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…And You Will Know Us By The Trail Of Dead / Clinic / The Faint / British Sea Power Astoria, 7th February 2002

Yeeaahh! Trail of Dead are back! Kitten's been holding her breath waiting for Conrad et al to sandblast her ears and thrill her soul for a whole year. In fact, ever since the band kindly gave away their drumkit at the increasingly corporate NME Brats shindig, where now, once again, we find ourselves assailed by giant Carling and MTV banners. (TOD's Reading Festival appearance doesn't really count 'cos it was in the open air, it was daylight and they were sober). Oh the anticipation! Quite frankly, Kitten is ready to explode.

So, doors open at 6:30pm, we hurry through at 6:50pm, pausing only for security to rummage in our handbags, only to find British Sea Power have been and gorn. Damn, quite fancied seeing their 'spooky rustic' stage set and starey eyes again. Why can't these things start at a decent time? Some of us have got jobs and stuff you know, we don't just spend the day milling around Charing Cross Road waiting for the Astoria to open it's mighty doors (actually the doors are open all day for the box office, but whatever).

Fortifying our distraught selves with cans from the 'Keith Moon bar' (celeb count: Steve Lamacq…doh!) we go to check out The Faint. Cripes, it's like the 90's never happened, although I don't remember the first Duran Duran album being this heavy. There are juddery keyboards and spanky drum sounds. There's a bloke on keyboards looking cool 'neath an afro (hey, it can happen). At the beginning he does a po-faced chanting intro, stage-centre, all shadowy and backlit. The singer shimmies about like Simon Le Bon gone goth (shudder) whilst a stick thin, black clad guitarist, face blotted out by a fantastic mop of heavy curtainy hair constantly wiggles around, dancing like that uncoordinated bloke out of OMD (true fact). It is 1981. We are in Sheffield. Kitten used to like Heaven 17 when she was at school you know. Hang on, now it sounds exactly like Visage. This is all quite amusing; we smile wryly. It goes on a bit; we lose interest and inspect the lighting rig.
fantastic mop
Kitten first saw Clinic supporting Super Furries a few years ago and was then mightily thrilled by their itchy, droney dispassionate sound. And surgeons' outfits. Tonight they're dressed as Pearly Kings, although some geezer in the audience chooses to believe they're in Morris Dancer garb. Kids today, they know nothing of this country's illustrious history of traditional dress. The music is darkly buzzing and humming, like a derelict building where someone's forgotten to shut off the electricity supply. Something's missing though, the circuitry isn't quite connecting. Kitten remains un-thrilled and pays a visit upstairs to Keith Moon, celeb count: er blokes who regularly drink at ace pub The Windmill and have become known to Kitten as 'Nick Cave and the Bad Seeds'. Hang on, 'Nick Cave' has been known to sport a Clinic tee-shirt in his time, what's he doing up here?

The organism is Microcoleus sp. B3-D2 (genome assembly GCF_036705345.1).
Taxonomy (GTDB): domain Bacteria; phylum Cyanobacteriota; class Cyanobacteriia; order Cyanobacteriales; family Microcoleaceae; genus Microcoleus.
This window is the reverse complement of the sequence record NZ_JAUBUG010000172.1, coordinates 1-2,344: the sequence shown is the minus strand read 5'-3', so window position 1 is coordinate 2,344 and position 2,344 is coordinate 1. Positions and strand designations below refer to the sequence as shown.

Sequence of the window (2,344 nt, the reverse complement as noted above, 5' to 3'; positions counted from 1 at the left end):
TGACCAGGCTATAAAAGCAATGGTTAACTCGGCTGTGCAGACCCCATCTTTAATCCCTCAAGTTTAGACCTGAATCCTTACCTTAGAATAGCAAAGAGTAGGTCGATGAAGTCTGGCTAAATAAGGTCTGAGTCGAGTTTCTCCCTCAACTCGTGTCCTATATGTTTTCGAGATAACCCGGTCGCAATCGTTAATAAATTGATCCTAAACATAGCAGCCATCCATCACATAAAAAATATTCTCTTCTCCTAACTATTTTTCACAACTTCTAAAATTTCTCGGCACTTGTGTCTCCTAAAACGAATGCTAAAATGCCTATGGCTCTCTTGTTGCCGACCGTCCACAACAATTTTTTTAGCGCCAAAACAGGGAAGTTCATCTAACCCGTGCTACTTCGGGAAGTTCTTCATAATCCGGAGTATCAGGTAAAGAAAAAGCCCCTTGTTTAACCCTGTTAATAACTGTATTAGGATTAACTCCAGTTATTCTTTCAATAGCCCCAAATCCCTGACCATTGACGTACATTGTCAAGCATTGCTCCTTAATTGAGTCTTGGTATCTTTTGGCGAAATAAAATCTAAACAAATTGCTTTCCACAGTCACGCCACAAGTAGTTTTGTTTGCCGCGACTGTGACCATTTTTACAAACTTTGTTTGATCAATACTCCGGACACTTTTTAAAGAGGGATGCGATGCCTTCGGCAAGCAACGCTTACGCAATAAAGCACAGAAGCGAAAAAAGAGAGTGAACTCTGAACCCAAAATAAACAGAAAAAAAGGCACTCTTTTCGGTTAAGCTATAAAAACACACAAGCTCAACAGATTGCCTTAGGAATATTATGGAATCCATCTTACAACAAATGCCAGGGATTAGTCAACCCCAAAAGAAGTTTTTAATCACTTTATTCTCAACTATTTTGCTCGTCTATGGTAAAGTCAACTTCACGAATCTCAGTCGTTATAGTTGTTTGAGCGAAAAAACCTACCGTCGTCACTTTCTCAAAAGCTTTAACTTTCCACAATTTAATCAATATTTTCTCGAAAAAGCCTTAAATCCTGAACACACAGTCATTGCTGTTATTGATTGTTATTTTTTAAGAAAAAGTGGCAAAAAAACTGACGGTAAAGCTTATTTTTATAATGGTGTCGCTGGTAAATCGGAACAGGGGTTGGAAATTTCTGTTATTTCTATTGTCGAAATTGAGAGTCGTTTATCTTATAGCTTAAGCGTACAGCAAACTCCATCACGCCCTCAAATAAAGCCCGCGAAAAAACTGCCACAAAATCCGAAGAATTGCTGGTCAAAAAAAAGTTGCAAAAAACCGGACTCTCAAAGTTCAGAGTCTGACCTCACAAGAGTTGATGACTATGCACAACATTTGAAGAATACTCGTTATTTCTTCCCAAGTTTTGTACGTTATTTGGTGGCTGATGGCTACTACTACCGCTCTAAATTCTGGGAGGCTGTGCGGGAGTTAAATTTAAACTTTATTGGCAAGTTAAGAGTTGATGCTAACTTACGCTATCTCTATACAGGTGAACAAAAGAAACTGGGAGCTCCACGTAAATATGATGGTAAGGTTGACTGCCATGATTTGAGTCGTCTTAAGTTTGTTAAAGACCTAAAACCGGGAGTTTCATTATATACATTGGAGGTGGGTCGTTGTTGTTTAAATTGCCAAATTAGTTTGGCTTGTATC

By the time Kitten gets back downstairs, Clinic are finishing, and it is therefore time to edge closer to the stage. Trail Of Dead! Trail Of Dead! Okay, Kitten is probably unable to cast a detached, coolly critical eye over proceedings, but they sound amazing. Last years stumbling and fiddling and major technical faults are gone. You can recognise the songs immediately; there are no fidgety, twiddling, rambling bits in between, although admittedly these can be part of TOD's charm.
stumbling and fiddling
The opening three songs comprise a veritable greatest hits package; 'Richter Scale Madness', 'Mark David Chapman' and an invigorating crowd holler-along to 'Mistakes and Regrets'. Kitten is squished up towards the front, eyes shining, yelling, 'If I could make a list. Of my mistakes and regrets. I'd put your name on top. And every line after it.'
Songs are thundered through with little of the onstage ranting banter we have come to know and love. Conrad, resplendent in 'Dumb American' tee-shirt, tells us the next song is going to be filmed so we should hurry into the toilets to 'powder ourselves'. Jason's guitar gives up the ghost early on and is dispatched into the crowd, prompting an unseemly tug of war right under Kitten's nose. We get a perfect mix of songs from all three albums, four from the new one, including 'Another Morning Stoner' which was first stumbled through as a brand new song this time last year. It's gorgeous, as is the ringing 'Relative Ways' during the middle eight of which Kitten almost has an out of body experience such is it's greatness. There's Neil's straight-ahead rock of 'Baudelaire' and the scarifying thrash of Jason's 'Homage'. Sadly, there's no 'It Was There That I Saw You', but maybe a Kitten can have too much of a good thing.
dumb american
They finish by rushing headlong into a frantic rendition of 'A Perfect Teenhood' followed by some minor equipment demolition. It's all been mightily professional and Kitten does rather like the odd touch of shambolics, but with the songs stormingly speaking for themselves like this, who's complaining?
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